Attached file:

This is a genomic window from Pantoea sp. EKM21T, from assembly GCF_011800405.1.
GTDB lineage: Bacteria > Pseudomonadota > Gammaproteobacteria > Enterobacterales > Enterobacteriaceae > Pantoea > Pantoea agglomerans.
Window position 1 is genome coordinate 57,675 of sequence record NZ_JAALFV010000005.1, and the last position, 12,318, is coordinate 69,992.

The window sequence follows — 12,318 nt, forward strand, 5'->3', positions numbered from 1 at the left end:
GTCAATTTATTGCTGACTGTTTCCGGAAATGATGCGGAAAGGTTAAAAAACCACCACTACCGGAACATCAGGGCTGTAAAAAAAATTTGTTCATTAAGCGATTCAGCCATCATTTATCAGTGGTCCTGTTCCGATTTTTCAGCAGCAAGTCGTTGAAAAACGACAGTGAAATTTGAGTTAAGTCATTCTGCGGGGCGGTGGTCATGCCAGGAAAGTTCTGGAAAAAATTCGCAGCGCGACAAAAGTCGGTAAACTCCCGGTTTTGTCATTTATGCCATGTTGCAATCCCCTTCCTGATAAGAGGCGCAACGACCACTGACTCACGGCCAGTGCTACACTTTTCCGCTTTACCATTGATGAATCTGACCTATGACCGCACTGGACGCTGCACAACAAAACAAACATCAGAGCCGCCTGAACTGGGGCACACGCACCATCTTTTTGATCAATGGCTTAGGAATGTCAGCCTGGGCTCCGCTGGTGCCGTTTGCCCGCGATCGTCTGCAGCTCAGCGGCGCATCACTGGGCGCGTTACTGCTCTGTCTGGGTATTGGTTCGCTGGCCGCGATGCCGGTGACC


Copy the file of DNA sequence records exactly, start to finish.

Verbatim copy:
This is a genomic window from Pantoea sp. EKM21T, from assembly GCF_011800405.1.
GTDB lineage: Bacteria > Pseudomonadota > Gammaproteobacteria > Enterobacterales > Enterobacteriaceae > Pantoea > Pantoea agglomerans.
Window position 1 is genome coordinate 57,675 of sequence record NZ_JAALFV010000005.1, and the last position, 12,318, is coordinate 69,992.

The window sequence follows — 12,318 nt, forward strand, 5'->3', positions numbered from 1 at the left end:
GTCAATTTATTGCTGACTGTTTCCGGAAATGATGCGGAAAGGTTAAAAAACCACCACTACCGGAACATCAGGGCTGTAAAAAAAATTTGTTCATTAAGCGATTCAGCCATCATTTATCAGTGGTCCTGTTCCGATTTTTCAGCAGCAAGTCGTTGAAAAACGACAGTGAAATTTGAGTTAAGTCATTCTGCGGGGCGGTGGTCATGCCAGGAAAGTTCTGGAAAAAATTCGCAGCGCGACAAAAGTCGGTAAACTCCCGGTTTTGTCATTTATGCCATGTTGCAATCCCCTTCCTGATAAGAGGCGCAACGACCACTGACTCACGGCCAGTGCTACACTTTTCCGCTTTACCATTGATGAATCTGACCTATGACCGCACTGGACGCTGCACAACAAAACAAACATCAGAGCCGCCTGAACTGGGGCACACGCACCATCTTTTTGATCAATGGCTTAGGAATGTCAGCCTGGGCTCCGCTGGTGCCGTTTGCCCGCGATCGTCTGCAGCTCAGCGGCGCATCACTGGGCGCGTTACTGCTCTGTCTGGGTATTGGTTCGCTGGCCGCGATGCCGGTGACC